DG: I understand experts think it’s unlikely that the court’s going to strike down precedent. But can you give me a sense of the real-world implications if the court does end up siding with Indiana?

FY: I can’t overstate how big of a deal; legal experts think this would be.

Jane Perkins is a civil rights attorney at the National Health Law Program which represents many people on Medicaid.

Jane Perkins: The reach of an adverse decision would be catastrophic…It would leave these programs really standing out there without a true enforcement mechanism.

FY: What Jane is saying is that if beneficiaries can no longer sue if they believe their rights are being violated, all of a sudden there’s a lot less accountability for these programs, right?

Now, a bunch of former senior federal health officials said in a court filing that the federal government relies on these civil rights lawsuits to point out problems.

For example, in 2015, this law was used by Medicaid beneficiaries in Indiana to help thousands of people get access to a lifesaving Hepatitis C medicine that had been restricted to only the sickest patients.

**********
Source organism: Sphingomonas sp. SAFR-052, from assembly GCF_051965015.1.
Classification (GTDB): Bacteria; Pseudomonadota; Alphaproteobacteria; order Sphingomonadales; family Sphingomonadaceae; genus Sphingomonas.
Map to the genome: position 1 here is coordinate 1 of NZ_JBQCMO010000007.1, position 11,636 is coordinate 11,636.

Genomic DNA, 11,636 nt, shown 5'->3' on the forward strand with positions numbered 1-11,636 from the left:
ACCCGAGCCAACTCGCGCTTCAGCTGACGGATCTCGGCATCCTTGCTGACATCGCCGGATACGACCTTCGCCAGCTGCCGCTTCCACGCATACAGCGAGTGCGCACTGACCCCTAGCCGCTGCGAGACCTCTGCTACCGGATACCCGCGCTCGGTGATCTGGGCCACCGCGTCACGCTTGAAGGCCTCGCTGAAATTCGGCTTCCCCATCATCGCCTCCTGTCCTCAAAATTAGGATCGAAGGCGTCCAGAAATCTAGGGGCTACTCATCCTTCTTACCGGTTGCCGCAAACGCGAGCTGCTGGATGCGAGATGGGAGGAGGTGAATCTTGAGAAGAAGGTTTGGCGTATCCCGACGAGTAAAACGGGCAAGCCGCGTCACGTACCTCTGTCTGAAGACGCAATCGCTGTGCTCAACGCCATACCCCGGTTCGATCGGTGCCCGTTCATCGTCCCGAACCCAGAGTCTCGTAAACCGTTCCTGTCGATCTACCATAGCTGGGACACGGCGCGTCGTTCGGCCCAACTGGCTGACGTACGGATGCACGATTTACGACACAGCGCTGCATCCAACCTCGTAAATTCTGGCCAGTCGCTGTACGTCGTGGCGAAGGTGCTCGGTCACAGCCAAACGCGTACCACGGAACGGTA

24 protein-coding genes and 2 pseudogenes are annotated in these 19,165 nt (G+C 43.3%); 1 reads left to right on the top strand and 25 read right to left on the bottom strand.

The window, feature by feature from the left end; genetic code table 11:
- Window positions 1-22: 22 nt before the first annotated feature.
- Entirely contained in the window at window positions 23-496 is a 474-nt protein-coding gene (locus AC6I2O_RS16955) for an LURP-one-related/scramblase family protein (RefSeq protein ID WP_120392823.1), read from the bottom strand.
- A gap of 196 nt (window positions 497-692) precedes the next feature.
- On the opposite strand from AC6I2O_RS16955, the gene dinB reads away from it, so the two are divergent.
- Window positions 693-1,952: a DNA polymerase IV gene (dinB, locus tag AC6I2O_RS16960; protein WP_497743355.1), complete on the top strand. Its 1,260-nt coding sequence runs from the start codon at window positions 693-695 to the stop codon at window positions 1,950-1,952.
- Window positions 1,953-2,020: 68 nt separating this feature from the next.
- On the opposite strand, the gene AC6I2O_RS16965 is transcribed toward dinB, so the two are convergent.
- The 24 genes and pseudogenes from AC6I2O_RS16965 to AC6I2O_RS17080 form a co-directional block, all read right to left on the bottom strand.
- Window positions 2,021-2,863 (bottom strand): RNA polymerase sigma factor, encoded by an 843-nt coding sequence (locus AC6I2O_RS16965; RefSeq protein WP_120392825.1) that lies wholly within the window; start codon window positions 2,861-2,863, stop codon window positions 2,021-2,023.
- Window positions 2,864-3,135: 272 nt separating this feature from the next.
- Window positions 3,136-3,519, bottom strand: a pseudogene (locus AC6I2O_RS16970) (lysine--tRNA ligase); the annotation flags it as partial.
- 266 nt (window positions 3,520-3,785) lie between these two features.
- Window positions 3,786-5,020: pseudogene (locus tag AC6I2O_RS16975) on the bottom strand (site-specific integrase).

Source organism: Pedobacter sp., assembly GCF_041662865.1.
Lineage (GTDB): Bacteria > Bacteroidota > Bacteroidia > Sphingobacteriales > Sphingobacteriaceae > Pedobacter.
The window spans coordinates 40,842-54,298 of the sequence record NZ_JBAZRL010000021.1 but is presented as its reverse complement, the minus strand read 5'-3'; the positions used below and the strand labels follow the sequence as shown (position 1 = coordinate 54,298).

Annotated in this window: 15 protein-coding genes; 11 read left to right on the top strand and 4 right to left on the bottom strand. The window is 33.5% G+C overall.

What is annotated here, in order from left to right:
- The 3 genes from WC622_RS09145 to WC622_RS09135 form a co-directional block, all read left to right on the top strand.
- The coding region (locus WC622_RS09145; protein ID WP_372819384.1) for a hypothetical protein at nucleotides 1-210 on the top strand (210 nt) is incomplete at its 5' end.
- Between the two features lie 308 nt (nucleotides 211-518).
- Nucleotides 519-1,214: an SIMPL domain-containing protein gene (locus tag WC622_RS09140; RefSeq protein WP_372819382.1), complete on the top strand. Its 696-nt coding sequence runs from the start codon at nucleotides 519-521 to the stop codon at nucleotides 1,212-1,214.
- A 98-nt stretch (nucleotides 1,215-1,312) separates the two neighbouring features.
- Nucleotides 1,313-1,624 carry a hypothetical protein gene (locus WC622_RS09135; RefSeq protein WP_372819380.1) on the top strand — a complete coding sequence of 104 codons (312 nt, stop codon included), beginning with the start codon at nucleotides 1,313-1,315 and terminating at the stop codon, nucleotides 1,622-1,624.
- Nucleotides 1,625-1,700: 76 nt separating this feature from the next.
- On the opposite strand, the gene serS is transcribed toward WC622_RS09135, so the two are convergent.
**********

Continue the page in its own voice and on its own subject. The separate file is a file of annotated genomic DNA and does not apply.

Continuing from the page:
On the other side – from Indiana’s perspective, a ruling in the states favor could protect them from these lawsuits, and save money. Since they would no longer have to spend time and resources fighting them in court.

DG: If the Supreme Court rules in Indiana’s favor are patients out of luck? Do they have other recourses here?

FY: So, there are other tools, people can complain to health departments or other agencies like the Talevski’s did originally. These complaints work sometimes. But whatever the fix the department proposes or does, it will only help that one person. Bigger civil rights lawsuits really allow for system changes that can impact hundreds or even thousands of people who are dealing with the same problem.